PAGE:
The Study Center held its first graduation at a bank in 1976. Campuses in Del Rio and Eagle Pass were subsequently opened. In 1987, the League of United Latin American Citizens (LULAC) sued the state, citing inequities in higher education along the border, an action that prompted the legislature to provide additional funds to border-serving institutions. This led to expanded opportunities through bachelor’s, master’s, and doctoral degree programs offered at numerous border universities. Under this impetus, Rio Grande College was named by the state legislature in 1995. It receives its own state funding, but its budget is controlled by the administration in Alpine, which it supports financially.

The creation of the Uvalde Study Center was part of a movement to serve underrepresented populations through regional colleges. Texas saw the opening of Texas A&I University at Laredo (now Texas A&M International University) as an upper-level institution in 1970. This paralleled a largely unsuccessful endeavor to establish private ethnic colleges like Colegio Jacinto Treviño and Juárez-Lincoln University. These colleges may have had little long-term effect on the region, but the attempt shows how desperate the people they served were for education on their own terms. Broadly speaking, both public and private colleges were characterized by community engagement, long-distance administration, and reliance on makeshift arrangements. Higher education in Texas has evolved since then. RGC alone remains a fly in amber, a throwback to the 1970s in its long-distance administration, which seemingly reflects a disbelief that it could ever manage its own affairs.

In 2000, President Vic Morgan formed a strategic planning committee at RGC. In consultation with community leaders, the committee called for the independence of RGC, citing inaccessibility of resources and an untenable administrative structure. President Morgan refused on account of RGC’s small size. Instead, RGC was granted its own vice president in 2001. Rented facilities were improved. $1 million was allocated to improve library access as well, but that ultimately went toward improvements on the Alpine campus instead.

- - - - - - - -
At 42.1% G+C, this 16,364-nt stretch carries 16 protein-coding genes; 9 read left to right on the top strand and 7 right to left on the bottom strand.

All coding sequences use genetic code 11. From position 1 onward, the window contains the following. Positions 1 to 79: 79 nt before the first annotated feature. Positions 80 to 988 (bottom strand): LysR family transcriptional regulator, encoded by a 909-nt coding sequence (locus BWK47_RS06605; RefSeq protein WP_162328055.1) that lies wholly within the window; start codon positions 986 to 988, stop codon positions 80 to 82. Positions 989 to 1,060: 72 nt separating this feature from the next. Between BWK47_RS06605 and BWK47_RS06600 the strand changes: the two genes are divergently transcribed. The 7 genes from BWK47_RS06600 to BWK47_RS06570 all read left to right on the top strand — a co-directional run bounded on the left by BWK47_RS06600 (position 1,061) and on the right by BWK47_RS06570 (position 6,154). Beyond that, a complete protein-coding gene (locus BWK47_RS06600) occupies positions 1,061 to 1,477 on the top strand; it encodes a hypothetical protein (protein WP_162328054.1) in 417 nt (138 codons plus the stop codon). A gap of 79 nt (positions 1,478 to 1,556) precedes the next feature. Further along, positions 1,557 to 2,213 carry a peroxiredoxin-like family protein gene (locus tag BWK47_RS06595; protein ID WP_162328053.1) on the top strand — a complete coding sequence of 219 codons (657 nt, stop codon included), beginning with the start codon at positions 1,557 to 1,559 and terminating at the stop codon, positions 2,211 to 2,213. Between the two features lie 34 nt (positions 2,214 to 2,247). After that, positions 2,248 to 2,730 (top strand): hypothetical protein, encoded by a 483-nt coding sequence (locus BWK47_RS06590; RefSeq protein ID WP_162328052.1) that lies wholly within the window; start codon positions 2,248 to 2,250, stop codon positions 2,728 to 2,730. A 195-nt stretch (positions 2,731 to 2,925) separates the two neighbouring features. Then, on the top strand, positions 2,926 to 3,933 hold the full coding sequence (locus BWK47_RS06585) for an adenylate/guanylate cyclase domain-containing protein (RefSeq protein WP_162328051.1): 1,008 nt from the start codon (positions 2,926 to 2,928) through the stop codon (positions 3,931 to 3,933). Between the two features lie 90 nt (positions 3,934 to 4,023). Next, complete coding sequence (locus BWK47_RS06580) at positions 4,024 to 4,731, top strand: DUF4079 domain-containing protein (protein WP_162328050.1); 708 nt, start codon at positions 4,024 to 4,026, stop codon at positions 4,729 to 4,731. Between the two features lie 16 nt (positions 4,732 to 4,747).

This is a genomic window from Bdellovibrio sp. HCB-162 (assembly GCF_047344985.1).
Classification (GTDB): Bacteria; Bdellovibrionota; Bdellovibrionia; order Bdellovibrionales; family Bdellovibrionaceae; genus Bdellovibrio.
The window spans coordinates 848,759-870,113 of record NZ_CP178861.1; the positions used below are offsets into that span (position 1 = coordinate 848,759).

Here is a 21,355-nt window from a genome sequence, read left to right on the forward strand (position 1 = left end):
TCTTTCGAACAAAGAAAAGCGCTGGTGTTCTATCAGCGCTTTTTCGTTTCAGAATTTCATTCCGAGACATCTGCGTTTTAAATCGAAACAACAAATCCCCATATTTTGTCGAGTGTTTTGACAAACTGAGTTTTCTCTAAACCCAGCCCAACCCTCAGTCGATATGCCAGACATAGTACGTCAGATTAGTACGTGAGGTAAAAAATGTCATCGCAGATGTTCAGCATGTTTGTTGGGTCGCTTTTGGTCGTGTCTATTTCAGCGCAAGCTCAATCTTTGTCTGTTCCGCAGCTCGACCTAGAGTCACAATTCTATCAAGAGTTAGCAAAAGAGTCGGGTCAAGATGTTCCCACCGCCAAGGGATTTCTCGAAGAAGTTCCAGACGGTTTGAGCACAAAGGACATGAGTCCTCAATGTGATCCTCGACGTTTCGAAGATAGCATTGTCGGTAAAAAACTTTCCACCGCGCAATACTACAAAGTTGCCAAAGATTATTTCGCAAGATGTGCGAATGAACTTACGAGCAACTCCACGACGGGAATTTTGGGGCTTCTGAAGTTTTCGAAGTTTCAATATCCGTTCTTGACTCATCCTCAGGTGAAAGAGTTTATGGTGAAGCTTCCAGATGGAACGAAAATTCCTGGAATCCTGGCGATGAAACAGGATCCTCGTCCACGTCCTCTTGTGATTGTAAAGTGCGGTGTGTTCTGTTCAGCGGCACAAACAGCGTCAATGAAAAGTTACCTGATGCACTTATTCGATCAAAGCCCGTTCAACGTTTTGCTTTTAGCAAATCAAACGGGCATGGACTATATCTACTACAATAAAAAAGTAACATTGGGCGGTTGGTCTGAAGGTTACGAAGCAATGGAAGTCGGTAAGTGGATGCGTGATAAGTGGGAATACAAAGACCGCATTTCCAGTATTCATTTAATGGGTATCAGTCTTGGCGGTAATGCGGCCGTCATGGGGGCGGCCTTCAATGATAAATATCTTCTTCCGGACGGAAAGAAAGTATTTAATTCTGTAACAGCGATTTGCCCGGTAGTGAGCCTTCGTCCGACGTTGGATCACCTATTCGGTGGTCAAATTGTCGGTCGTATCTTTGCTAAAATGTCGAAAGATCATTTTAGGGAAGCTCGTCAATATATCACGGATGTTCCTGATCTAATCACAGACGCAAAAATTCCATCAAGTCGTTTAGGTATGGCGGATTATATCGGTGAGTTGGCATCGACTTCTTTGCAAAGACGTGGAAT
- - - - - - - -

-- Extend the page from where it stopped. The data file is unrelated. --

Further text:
The next strategic plan for RGC, drafted in 2008, repeated the call for independence. The steps it outlined were never implemented, and RGC was denied its own plan in 2016. RGC no longer has local administrative oversight, as its vice president position was eliminated in 2017. Enrollment has declined over the past year.This summer, RGC’s degree programs were “aligned” with those in Alpine, over the protest of faculty, despite the fact that they reflect our partnership with Southwest Texas Junior College.Without its own programs or a catalog tailored to its students’ needs, RGC has effectively regressed.

It’s not surprising that the administration isn’t eager to discuss independence. With the main campus fighting its own enrollment and budget battles, under mounting pressure to exhibit growth rather than shrinkage, Sul Ross State University needs Rio Grande College now more than ever. But the question remains,does Rio Grande College need Sul Ross State University?

Unlike some counties in West Texas, where the population has declined, the counties served by RGC have grown significantly in recent decades. This is especially true of the border counties. Significantly, RGC has not grown proportionally. In fact, despite forty-five years of existence, it remains unknown to much of the population. I believe that it could grow. But its growth would require local leadership possessing an understanding of the region and an ability to react to local issues and needs.The only way to accomplish this is the separation of Rio Grande College from Sul Ross State University.

Several years ago, I took a group of students on a goodwill visit to the main campus. Tellingly, most of the people we encountered had never even heard of RGC. One worker referred to us as “a group of Mexicans” after we passed, an occurrence for which I obtained an apology on my students’ behalf.

I’d reached out to the president’s office to inform them of our visit and request a tour, but when our assigned guide insisted on following his memorized “prospective freshman” script at every stop, I politely informed him that we could explore on our own. My students were a bit envious of their peers in Alpine. I was a little envious, too. My own “campus” is a single rented building in the center of a parking lot between a welding shop and rodeo grounds on the edge of town.